Thursday, july 1'st
Wake-up call at 5.30 !! - has to be ready for the bus at 6.20. The weather is awful in Vejle, so it's a nice time to get away. But chances for better weather in England is not that big - so just in case - my backpack includes a raincoat, an umbrella and my exteremely ugly raingear-golf-hat.
Departure on time with Mærsk at 7.45, and exactly 1½ hour later we are at Gatwick. It takes some time before my luggage arrives, but finally it's there. Then down to platform 2 and Thameslink to Kings Cross.Here I change train, for the 11 o'clock to York. 2 hours later I'm in York.
Taxi - you do tend to get more comfortable as you are getting older - to Midway House Hotel with the longest single room I have ever seen. On the other hand, you are only able to stand up in the first half part of the room - in the second part you can only crawl on your knees.
Time for a look around York, and my luggage is usefull immediately, because it starts to rain. Raincoat on - umbrella up - and try to hide under a big tree. Fortunately it's a short shower, so I can start walking along the River Ouse for 20 minutes until I reach York Downtown. First I check out the York Dungeon - a weird ghost museum of some kind, with live actors around.
More sightseeing in York and the most famous sight in the city the York Minster. It's a huge churh and very nice. I check it out, and also gets the chance to see the crypt and the chambers. The tower is closed for today, so that will be another day.
Back to my B&B. Dinner on the way at the pub Fulford Arms, and the semi-final in the Euro2004 between Greece and the Czech Republic is watched in my long room.
Friday, july 2'nd
The day can't start better than with a "full english breakfast" at 9 am. Then you are ready for putting on your walking-shoes, and a nice walk to the railway-station.
From here i take the X40-bus to Whitby. A nice trip across North York Moors, a hilly landscape with large areas of heather. I'm in Whitby at noon. Whitby is a cozy little village at the North Sea. I take a walk around the city before climbing the 199 steps to the ruin of Whitby Abbey. The ruins is of a church build in the 13. and 14. century and is placed high on the cliffs out against the North Sea. Before this church there used to be another one, but that was destroyed by the Danes in 867, but no more talk about that. At the abbey they give you some kind of electronic machinery, that takes you on an informative audio-tour. Pretty interesting.
Just beside Whitby Abbey you will find St. Marys Church which is also old and fine. I take a look at that - and then walks down again to see the Whitby-harbour, and of course more of the city as well. I do skip "The Dracula Experience" - an experienced traveller is able to spot a tourist-trap on a long distance.
X40 returns at 5 and arrives in York at 7. Some dinner and back to my long room.
Saturday, july 3'rd
The walk to York is nice but also a little long, and till now I have seen it quite a few times. So today I invest in a dayticket for the busses, and take the red "park-and-ride"-bus to the railway-station. From there it's a short walk to National Railway Museum.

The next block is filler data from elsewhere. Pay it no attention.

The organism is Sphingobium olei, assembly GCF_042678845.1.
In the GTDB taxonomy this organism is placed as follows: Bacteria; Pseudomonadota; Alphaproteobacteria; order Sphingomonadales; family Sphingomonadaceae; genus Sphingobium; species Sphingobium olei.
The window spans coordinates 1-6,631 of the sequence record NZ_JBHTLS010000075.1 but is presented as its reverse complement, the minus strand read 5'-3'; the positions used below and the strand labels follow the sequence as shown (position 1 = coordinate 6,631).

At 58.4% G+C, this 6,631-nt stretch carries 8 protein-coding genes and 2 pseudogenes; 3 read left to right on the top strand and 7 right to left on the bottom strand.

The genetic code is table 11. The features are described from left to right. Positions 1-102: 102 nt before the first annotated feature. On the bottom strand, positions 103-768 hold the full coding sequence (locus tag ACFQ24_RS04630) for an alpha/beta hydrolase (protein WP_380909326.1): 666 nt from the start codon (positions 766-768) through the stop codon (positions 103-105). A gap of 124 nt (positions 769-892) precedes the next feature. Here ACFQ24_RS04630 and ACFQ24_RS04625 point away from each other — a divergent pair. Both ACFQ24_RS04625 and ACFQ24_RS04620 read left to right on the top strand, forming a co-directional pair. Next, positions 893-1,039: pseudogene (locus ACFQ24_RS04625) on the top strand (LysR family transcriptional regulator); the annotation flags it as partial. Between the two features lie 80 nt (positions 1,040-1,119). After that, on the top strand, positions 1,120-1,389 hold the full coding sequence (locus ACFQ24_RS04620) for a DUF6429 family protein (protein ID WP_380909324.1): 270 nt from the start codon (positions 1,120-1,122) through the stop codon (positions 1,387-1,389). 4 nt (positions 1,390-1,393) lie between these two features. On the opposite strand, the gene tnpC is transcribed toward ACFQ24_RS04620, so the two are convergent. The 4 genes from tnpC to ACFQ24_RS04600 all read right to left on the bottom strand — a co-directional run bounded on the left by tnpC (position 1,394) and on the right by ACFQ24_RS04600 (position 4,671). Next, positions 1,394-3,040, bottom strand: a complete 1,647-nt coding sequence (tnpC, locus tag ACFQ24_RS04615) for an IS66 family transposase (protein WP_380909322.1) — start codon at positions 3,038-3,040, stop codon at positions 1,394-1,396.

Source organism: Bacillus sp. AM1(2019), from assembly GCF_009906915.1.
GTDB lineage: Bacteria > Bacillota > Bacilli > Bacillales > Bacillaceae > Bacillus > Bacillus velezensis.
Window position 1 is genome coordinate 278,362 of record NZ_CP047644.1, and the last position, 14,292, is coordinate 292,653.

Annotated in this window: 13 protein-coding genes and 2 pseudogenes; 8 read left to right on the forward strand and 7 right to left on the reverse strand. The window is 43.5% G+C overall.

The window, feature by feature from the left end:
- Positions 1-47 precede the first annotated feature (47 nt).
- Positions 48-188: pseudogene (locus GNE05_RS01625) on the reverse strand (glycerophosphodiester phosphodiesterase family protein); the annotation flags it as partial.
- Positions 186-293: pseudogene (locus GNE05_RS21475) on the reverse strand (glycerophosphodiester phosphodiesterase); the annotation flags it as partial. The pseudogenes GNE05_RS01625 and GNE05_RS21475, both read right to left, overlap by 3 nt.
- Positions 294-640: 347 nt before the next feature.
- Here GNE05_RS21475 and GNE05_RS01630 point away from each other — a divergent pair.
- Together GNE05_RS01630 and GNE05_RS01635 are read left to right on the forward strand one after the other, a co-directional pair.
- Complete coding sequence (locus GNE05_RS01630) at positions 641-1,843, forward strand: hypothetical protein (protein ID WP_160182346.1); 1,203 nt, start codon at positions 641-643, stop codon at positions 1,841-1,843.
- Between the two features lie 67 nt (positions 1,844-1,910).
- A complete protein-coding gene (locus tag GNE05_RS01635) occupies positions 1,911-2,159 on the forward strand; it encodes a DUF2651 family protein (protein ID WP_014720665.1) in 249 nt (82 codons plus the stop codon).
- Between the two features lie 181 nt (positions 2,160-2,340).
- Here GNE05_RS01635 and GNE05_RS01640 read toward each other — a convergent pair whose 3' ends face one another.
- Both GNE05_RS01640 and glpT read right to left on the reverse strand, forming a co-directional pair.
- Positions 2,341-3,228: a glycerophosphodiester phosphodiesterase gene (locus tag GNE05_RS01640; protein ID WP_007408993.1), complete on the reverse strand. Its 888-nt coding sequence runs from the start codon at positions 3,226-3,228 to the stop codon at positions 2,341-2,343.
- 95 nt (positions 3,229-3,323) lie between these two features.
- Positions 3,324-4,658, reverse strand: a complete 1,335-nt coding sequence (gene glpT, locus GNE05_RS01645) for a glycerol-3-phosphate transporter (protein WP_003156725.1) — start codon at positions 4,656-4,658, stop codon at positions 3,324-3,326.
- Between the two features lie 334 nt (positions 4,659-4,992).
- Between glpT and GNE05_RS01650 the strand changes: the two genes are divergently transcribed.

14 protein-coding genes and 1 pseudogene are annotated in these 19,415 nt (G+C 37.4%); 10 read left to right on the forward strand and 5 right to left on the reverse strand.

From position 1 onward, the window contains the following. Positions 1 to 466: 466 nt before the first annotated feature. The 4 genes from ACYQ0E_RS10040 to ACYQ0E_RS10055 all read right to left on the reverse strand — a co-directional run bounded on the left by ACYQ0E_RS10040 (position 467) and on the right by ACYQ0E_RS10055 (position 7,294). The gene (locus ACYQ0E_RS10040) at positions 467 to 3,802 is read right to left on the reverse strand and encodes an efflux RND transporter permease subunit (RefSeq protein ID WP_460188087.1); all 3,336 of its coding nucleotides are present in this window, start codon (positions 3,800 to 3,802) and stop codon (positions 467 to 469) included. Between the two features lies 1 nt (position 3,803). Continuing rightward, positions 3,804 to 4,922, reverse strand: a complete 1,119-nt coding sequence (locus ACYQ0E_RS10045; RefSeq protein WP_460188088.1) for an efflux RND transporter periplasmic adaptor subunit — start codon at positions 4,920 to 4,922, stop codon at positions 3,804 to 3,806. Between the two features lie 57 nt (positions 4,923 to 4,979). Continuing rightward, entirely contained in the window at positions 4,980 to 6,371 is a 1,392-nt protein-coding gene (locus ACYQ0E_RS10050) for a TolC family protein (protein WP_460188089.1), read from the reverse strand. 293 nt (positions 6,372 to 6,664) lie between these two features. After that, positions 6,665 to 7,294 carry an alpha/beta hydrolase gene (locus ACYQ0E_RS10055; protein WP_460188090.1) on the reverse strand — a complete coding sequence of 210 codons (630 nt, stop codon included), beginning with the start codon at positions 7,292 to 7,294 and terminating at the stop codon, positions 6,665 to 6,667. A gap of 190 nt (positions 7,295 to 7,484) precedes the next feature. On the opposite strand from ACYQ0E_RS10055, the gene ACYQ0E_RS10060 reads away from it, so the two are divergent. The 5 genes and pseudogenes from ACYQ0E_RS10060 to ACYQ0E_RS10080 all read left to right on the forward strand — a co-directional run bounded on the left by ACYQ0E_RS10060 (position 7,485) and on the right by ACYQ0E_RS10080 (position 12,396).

NRM is a huge, nice and exiting museum - and the entrence is free. I spend a few hours walking around between old engines and wagons - all very well kept - indcluding severel used by kings and queens. There are new models and old models, old signs, benches and everything that belongs in the railway-business. There's also a demonstration of how to turn around an old steam-locomotive on a turntable.
After lunch it's time for a walk around the City walls. The walk ends at the Richard III-museum. They have a funny little competion here - who killed Richard III ?. (sorry - but I don't know this guy). Among the proposed you find Donald Rumsfeld - and - Lord Voldemort.
Then it's time for a short walk in the center with all the souvenir-shops - and finally my red bus no. 7 back for siesta at Midway House.
Later I return to downtown. First a visit to Clifford's Tower, an old tower with a hole in the middle. Then on to York Minster to see the things I didn't see at my first visit ther. That includes the tower. It's a long climb up there. 275 small and steep steps, and you also have to cross a roof on the church. But the views from up there are great, and the walk down is not nearly as strenuous, eventhough I do tend to get a little dizzy walking round and round on the small steps in the tower.
The last thing here is the Chapter House. A very simple round building on the side of the church. A very impressing site - in fact the nicest part of the Minster. Most people getting inside the room is overwhelmed - and suddenly stops talking and starts looking instead.
Sunday, july 4'th
Rainy weather this morning, so it's close to 11 before I head out for new sights. And what's more natural than starting the day in a pub - or rather a brewery. York Brewery has got a nice little tour where they show you how they make their beer - and of course you get the chance to taste as well.
Later another old York-building. Merchant Adventurers Hall is a nice old building from the 14. century, before the time of liberalism. It's was build by the merchant who had plenty of money because they could control everything about who was going to enter their business - and of course noone would be allowed to do so. Not a very competive way to arrange things.